Nila Novia Putri, Mohamad Saiful Islam, Imam Subadi
  MNJ, pp. 65-71  


Background. Stroke is the world’s second leading cause of death and main cause of disability. Smoking is a well-known risk factor of stroke. However, the correlation between smoking and stroke outcome is still remains a controversy.
Objective. To analyze the differences of functional outcome between smokers and non-smokers in acute ischemic stroke patients.
Methods. The design used in this study is retrospective cross-sectional. The functional outcomes of acute ischemic stroke were measured by Canadian Neurologic Scale (CNS) and NIHSS over a period of seven days after the onset of stroke. Differences of CNS and NIHSS were analyzed using Mann-Whitney U test.
Results. Median of CNS in smokers and non-smokers were 9.0 and 11.0, respectively. Median of NIHSS in smokers and non-smokers were 4.0 and 2.0, respectively. There were no significant differences in the analysis of CNS score between smokers and non-smokers and NIHSS score analysis between smokers and non-smokers.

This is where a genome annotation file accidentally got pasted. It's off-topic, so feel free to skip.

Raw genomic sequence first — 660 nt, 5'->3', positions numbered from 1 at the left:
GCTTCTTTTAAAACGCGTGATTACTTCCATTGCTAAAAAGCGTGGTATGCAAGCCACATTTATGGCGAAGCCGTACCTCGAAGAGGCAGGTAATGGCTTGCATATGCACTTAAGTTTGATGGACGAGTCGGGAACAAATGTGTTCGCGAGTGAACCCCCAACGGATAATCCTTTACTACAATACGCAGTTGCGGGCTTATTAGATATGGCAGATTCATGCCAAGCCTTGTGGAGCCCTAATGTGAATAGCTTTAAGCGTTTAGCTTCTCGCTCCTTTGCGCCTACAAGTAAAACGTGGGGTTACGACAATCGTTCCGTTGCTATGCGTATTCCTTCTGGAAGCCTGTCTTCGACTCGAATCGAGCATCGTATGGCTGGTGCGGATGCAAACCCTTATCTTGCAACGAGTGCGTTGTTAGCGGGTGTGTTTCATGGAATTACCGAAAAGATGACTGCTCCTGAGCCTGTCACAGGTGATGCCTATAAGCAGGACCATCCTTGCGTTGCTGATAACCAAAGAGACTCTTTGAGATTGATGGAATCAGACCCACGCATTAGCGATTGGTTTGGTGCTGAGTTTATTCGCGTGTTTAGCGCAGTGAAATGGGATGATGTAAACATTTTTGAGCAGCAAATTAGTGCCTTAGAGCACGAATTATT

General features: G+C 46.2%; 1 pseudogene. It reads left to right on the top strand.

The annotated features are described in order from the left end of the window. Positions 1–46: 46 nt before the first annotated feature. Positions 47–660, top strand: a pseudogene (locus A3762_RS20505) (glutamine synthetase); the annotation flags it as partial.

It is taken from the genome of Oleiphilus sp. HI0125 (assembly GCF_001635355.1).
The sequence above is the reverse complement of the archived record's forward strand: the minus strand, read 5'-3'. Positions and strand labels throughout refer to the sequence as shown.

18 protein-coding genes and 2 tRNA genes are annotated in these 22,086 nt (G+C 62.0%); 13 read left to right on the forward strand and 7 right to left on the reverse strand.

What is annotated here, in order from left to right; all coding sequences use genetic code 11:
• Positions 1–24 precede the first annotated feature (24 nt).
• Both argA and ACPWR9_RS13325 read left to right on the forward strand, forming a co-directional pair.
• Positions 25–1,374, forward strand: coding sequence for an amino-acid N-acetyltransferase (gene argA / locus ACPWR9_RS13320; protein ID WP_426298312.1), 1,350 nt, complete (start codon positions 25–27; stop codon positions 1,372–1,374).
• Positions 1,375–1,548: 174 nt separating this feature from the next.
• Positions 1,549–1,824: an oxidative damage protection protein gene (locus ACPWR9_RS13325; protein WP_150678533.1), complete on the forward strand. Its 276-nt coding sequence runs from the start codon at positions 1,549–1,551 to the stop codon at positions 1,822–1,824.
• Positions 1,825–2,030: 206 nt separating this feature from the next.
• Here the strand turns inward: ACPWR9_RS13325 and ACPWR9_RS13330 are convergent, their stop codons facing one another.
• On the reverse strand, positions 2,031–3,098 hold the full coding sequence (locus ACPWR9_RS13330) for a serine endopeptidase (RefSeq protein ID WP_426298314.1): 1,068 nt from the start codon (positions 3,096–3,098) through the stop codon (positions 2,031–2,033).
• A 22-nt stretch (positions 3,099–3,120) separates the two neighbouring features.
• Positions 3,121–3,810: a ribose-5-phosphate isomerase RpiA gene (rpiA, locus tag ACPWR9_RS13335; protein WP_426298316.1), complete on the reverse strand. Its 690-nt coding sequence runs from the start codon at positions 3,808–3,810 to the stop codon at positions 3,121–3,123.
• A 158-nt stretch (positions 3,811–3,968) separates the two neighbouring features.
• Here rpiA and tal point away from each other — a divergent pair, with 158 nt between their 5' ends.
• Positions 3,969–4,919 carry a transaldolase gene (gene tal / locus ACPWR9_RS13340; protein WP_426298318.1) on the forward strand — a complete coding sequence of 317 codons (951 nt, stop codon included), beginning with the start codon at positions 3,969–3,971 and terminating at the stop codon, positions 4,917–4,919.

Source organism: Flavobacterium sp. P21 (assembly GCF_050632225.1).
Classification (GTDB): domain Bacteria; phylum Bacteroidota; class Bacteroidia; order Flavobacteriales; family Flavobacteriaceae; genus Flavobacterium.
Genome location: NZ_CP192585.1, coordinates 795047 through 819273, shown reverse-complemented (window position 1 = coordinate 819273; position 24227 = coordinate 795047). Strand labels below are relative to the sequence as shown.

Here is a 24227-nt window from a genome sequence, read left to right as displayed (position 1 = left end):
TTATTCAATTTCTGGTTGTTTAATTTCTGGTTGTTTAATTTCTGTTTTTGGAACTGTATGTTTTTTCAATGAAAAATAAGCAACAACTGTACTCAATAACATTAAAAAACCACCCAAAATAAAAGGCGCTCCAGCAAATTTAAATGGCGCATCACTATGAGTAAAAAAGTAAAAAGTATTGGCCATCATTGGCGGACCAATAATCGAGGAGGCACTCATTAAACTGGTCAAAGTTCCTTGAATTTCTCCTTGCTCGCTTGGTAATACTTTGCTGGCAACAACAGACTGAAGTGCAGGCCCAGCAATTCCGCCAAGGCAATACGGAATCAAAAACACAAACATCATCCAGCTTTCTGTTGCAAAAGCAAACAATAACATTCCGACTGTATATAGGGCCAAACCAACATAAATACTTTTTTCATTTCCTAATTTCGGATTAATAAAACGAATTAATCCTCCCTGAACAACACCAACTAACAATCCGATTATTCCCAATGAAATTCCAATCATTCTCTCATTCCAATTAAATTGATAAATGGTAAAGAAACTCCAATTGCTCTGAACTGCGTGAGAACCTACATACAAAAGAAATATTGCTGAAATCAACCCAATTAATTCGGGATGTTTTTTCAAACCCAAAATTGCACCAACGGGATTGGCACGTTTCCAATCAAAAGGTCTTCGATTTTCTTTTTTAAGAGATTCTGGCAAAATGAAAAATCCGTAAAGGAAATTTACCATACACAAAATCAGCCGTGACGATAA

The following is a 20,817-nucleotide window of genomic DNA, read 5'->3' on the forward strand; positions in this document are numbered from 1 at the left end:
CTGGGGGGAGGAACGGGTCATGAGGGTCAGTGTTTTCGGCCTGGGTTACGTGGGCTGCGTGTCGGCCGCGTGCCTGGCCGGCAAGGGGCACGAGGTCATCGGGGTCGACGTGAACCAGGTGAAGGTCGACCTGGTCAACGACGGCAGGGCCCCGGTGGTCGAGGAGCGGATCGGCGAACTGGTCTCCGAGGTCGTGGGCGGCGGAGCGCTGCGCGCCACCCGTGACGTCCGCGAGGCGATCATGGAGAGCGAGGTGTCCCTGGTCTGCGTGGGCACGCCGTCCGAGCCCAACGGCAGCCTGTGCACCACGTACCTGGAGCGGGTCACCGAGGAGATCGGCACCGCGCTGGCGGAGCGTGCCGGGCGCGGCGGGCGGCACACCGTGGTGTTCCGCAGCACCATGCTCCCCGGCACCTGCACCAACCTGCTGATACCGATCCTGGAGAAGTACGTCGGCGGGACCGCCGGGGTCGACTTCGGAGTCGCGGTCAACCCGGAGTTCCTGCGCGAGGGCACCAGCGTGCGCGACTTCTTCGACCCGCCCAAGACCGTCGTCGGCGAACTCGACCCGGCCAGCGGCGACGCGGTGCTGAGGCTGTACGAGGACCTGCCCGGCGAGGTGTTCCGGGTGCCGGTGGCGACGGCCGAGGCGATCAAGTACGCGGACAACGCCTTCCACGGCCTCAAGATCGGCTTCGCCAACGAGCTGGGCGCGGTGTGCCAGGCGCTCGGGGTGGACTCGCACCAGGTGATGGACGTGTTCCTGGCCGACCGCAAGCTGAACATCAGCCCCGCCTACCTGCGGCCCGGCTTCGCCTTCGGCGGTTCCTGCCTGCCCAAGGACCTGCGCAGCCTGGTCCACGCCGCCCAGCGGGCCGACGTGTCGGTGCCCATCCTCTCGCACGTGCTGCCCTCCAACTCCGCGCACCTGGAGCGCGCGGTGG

Conclusion. Smoking is not correlated with the functional outcome in acute ischemic stroke patients measured by CNS and NIHSS.


Ischemic stroke; NIHSS; Canadian Neurological Scale; functional outcome; smoking

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